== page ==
11-time gold medalist was an integral part of the community in O’Fallon, Illinois
By Zach Miles
It was a sunny day in the 1950s, as baseball teams gathered across Florida for spring training, with returning players looking to get back into shape and newcomers trying to make a strong impression.
Ron Stein was just a teenager from the Midwest working with the Chicago White Sox, amused by a young fan eagerly asking for an autograph.
“There you go,” Stein said. “I don’t know what that will get you, but enjoy, kid.”
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Little did that White Sox fan know that Ron Stein would eventually become an 11-time Paralympic gold medalist and a member of the National Wheelchair Basketball Hall of Fame and the Wheelchair Sports USA Hall of Fame – not that Stein would be one to share these accolades.
Mark Bearden recalled his grandfather telling him this story and how it encapsulated Stein’s character.
“I knew it was not important to him [Stein] to have all these accolades,” Bearden said. “He was private about all of it. … It wasn’t that he wasn’t proud of everything he accomplished, but he didn’t want to be defined by just that.”
Growing up in O’Fallon, Illinois, about 20 miles east of St. Louis, Stein was a star athlete who made quite a name for himself. He graduated from O’Fallon Township High School as the basketball team’s all-time leading scorer and rebounder.
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Intent on studying at Northwestern University in Chicago, Stein also pursued a spot on the Chicago White Sox baseball team.
However, Stein was diagnosed with polio just weeks after joining the White Sox. The polio eventually paralyzed Stein from the waist down, forcing him to use a wheelchair the rest of his life. It was a dramatic change for a young man with seemingly limitless potential.
“Ron was an amazing guy and an even better baseball player,” said Kent Weisenstein, who was Stein’s teammate on an American Legion baseball team. “Who knows what Ron Stein could’ve accomplished if he didn’t get polio?”
While his life changed, Stein maintained his athletic aspirations, discovering new ways to compete in sport.
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At the Rome 1960 Paralympic Games Stein won five gold medals: four in track and field and one in wheelchair basketball. Stein repeated this success at the Tokyo 1964 Paralympic Games, winning the gold medal in all six track and field events in which he competed: the club throw, discus, javelin, pentathlon, shot put and wheelchair race.
Although he had enough gold to last a lifetime, the two-time Paralympian rarely ever talked about his athletic feats. Stein would be the last to tell an acquaintance about his prowess on the basketball court, his time training with a Major League Baseball team or his Paralympic success.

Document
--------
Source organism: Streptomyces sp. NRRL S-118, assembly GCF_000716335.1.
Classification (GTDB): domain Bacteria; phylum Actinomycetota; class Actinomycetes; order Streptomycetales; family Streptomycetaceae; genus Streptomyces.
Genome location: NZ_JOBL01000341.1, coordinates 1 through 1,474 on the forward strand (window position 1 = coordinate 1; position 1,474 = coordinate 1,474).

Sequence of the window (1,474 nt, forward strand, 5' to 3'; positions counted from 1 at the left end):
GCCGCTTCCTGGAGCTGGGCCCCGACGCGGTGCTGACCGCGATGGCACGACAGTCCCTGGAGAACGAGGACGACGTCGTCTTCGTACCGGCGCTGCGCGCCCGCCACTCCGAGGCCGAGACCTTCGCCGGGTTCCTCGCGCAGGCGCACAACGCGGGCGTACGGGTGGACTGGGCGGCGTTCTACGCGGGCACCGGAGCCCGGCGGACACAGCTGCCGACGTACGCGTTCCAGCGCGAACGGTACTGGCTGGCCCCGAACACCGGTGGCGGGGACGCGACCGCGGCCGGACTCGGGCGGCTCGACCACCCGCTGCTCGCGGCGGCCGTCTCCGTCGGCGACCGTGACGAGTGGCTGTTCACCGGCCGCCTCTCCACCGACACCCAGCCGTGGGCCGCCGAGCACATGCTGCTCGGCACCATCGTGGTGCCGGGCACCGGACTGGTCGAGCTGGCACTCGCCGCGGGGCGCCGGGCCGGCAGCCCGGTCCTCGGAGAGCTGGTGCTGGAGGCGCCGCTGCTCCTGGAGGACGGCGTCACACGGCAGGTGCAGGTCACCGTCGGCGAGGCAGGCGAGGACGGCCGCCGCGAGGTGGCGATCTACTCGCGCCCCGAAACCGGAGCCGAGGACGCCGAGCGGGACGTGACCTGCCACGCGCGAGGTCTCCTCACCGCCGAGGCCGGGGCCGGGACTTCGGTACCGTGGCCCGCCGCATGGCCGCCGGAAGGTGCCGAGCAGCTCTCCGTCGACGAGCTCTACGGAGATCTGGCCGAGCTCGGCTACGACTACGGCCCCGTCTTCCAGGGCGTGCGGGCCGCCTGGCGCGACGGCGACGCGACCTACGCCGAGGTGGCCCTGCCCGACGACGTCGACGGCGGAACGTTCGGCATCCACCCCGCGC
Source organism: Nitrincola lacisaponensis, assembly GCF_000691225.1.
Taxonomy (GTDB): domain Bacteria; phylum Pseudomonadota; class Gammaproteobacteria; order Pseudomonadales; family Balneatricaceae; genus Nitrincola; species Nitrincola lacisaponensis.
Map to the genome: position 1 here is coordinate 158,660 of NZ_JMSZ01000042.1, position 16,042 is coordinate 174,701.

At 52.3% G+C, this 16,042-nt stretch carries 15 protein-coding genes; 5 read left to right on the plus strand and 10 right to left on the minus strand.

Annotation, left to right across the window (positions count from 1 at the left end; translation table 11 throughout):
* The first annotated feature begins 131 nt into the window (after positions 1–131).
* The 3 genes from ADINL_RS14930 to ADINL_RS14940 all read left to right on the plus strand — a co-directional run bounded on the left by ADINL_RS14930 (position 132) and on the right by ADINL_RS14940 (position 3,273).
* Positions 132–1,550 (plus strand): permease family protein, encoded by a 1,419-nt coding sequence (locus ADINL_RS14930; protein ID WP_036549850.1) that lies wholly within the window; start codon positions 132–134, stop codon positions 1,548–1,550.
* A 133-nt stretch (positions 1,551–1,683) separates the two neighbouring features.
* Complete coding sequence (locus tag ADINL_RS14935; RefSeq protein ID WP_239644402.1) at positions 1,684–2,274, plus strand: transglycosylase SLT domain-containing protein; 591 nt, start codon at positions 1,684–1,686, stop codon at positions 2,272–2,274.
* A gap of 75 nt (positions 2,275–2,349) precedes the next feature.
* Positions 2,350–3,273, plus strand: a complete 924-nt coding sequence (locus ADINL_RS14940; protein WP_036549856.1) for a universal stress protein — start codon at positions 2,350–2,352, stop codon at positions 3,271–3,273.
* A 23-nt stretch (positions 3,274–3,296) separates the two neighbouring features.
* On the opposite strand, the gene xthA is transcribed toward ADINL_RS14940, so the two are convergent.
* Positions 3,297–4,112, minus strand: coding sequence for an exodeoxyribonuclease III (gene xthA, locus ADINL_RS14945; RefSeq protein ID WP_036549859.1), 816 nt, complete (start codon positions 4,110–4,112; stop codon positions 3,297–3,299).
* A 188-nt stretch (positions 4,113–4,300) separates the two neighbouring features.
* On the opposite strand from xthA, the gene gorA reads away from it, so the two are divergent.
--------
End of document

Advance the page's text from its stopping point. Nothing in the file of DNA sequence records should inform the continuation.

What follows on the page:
“He was very humble and did not talk about his past often,” said Leslie Simenz, one of Stein’s three daughters. “To this day, I’m still learning more about my father from other people.”
Competing after his paralysis was a true representation of Stein’s work ethic and determination. Simenz was not surprised by how her father fought back in his athletic career. She had heard countless stories of her father’s perseverance.
Simenz said that while growing up, she would forget that her father had polio until they were in a crowd of people. She recalled people giving her father a second look, but he shrugged them off. She said his “never give up” mentality was one that Stein always maintained and that he never allowed his disability to get in the way of his or his family’s life.
“He was always willing to adapt to his disability,” his granddaughter Julia Simenz said. “He’d make the best out of any situation he was in.”
Following his athletic career, Stein pursued other goals.
He opened a restaurant, Dog ‘n’ Suds, in his hometown of O’Fallon. The historical hot dog and root beer drive-up restaurant became an instant hit.
“Dog ‘n’ Suds was the spot,” O’Fallon Historical Society President Brian Keller said. “After school got out, all of the kids would flock to the restaurant, and everyone went and hung out there.”
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While managing his popular restaurant, Stein placed an emphasis on giving back to his community. He served on the district school board for 27 years and was an active member of the O’Fallon Rotary Club, including a stint as president. Stein was recognized with the Distinguished Service Award from the O’Fallon Jaycees and the Chamber of Commerce Award of Excellence.
Every so often, the competitive bug bit Stein. At one point, he even dabbled in owning race horses. His grandson, Bearden, recalled standing in the winner’s circle when he was in the sixth grade.
But there were two things that Ron Stein was more than anything: a father and a grandfather.
For each of his six grandchildren, Stein created separate bank accounts so no grandchild had to worry about paying for their college education.
Stein also made sure to instill his athletic values in his grandchildren. Bearden strived to be an athlete and remembers Grandpa Ron cheering him on from the front row of every basketball and baseball game. Stein treasured his kids and grandkids more than anything.
In one of Bearden’s high school baseball games, he recalled his team rallying from a five-run deficit in the bottom of the final inning. His fondest memory from the game was Grandpa Ron sitting right up against the fence.
“I remember him beaming with pride,” Bearden said. “He came up to me and said, ‘That’s what it’s all about right there’ after I got the big hit.”
Zach Miles, a student in the University of Georgia Sports Media Certificate program, is a digital content intern for the U.S. Olympic & Paralympic Museum.